"Two of Clubs on the Turn - no help there." I said to myself, as the dealer flipped over the fourth. I was nearly two grand in the hole, and I needed a big win to get back in the game. The only problem being that I had nothing in my hand, and the Flop (and now the Turn) hadn't helped matters.
Texas Hold 'Em is rapidly becoming one of the most popular card games outside of Vegas, and for those unfamiliar with it's romantic-sounding terminology, the game is essentially played like this: Each player is dealt two cards at the beginning of a hand. The dealer then, after a round of betting, lays three more cards face-up in the center of the table. These cards are called "The Flop." More betting commences after which the dealer lays down another card in the center of the table, "The Turn." After the Turn, and more betting, comes the final card, "The River." The player then has five cards on the table, and two in his hand, from which to make a winning hand.
In spite of the fact that I'm originally from Texas (or perhaps because of it) I hadn't heard of this game until I saw an episode of the Bravo network's entertaining Celebrity Poker Showdown in which popular media stars show off their poker prowess (or lack thereof) before a national audience. The show is hosted by Kids in the Hall alum Dave Foley, and a genuine poker expert who often says things like what I was saying to myself last night while playing the latest Xbox Live Arcade game, the aptly-titled Texas Hold 'Em.
"His only chance at this point is to go 'all in' and pray," I said.
"All in" means "bet everything," and sometimes it's your only option when you're so far behind that the ante for the next hand (called "The Blind") will put you in the poor house. An aggressive bet will often make the other players think you've got a better hand than you actually do (this is called "bluffing" in poker, "lying" everywhere else).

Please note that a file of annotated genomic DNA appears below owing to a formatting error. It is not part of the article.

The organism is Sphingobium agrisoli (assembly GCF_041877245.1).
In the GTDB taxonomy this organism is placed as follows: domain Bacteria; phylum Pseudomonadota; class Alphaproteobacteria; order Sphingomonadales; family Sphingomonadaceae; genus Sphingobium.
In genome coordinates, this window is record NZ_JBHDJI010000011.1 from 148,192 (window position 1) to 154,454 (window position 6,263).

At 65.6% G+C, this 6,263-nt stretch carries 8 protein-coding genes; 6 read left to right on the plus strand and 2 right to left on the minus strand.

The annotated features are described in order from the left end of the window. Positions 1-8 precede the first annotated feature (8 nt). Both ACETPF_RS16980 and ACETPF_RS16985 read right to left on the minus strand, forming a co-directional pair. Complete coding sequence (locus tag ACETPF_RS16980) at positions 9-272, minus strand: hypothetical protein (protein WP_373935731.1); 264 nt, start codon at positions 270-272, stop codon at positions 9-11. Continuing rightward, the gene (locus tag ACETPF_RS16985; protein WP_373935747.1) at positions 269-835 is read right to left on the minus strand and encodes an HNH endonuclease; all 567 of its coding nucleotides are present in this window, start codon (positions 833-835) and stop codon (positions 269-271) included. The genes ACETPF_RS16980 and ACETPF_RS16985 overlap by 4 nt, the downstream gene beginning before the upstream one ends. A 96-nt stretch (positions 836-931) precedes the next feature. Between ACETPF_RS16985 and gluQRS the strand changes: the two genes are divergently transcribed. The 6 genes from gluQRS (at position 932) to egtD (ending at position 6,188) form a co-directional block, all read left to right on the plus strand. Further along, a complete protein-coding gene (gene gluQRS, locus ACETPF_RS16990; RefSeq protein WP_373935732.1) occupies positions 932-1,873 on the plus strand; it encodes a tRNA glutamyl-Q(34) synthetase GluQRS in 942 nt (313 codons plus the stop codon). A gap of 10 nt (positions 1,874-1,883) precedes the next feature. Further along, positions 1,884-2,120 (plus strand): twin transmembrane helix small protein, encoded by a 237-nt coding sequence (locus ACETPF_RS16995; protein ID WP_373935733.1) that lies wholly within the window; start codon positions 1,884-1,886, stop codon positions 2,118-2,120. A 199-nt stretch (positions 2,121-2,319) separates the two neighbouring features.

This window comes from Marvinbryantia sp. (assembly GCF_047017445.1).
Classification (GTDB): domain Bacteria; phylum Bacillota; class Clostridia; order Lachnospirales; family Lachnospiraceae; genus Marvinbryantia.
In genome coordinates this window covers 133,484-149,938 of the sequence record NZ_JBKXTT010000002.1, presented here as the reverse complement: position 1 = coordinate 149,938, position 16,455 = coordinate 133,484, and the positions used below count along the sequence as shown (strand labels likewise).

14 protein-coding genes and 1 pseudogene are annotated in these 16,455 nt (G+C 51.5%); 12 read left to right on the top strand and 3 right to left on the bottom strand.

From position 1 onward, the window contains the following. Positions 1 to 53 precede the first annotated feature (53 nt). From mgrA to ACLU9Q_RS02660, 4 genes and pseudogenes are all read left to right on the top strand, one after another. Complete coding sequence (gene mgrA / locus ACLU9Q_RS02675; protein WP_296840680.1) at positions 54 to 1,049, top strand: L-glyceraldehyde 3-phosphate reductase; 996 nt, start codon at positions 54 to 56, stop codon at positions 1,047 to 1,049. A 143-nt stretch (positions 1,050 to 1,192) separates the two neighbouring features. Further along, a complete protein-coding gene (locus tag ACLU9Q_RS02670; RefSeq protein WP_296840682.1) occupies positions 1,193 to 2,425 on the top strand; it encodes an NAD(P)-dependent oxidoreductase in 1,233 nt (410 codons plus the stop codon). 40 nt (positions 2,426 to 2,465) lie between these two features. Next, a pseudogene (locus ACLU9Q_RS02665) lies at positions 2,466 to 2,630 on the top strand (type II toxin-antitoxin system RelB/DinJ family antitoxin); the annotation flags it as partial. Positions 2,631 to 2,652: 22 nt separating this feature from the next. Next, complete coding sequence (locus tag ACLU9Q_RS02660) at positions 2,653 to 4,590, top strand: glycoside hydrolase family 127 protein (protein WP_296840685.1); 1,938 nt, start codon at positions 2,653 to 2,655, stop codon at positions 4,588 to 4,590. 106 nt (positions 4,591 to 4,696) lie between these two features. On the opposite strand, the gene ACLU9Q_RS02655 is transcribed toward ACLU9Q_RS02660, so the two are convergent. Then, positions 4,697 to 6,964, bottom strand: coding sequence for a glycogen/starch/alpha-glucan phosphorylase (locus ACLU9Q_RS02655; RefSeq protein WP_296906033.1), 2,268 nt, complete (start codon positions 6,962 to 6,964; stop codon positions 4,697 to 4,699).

So that's what I did, and sure enough it worked. Almost. Two of the four players folded, leaving me to face the most aggressive player at the table (and the one with the most chips) head-to-head with the worst hand I'd been dealt all night.
"It doesn't look good for Fletcher, here. He needs a nine or a miracle."
I got a miracle.
As bad as my hand was, the other guy's was worse. The highest card in his hand was a 10, whereas mine was a Queen. Nothing, Queen-high beats nothing, 10-high in Texas Hold 'Em, and a win is a win, no matter how you get it. I was back in the game, and back in the lead. For now.
I would later go on to lose every single one of those chips on another daring "all in" bet, and be forced to leave the table in disgrace, but when the money is fake and the only thing at stake is status, losing can be just as much fun as winning. Maybe.
Texas Hold 'Em was released for free for 48 hours last week as part of Microsoft's Live Arcade Wednesday program, but if you missed the 48-hour window for the free version, you can buy the game for 800 points ($10US), which is relatively cheap, but still may be a bit much for this no-frills poker simulator. If you've got a few people in your friends list though, it can be a good way to get together for a casual game. Look for me at the low-stakes tables.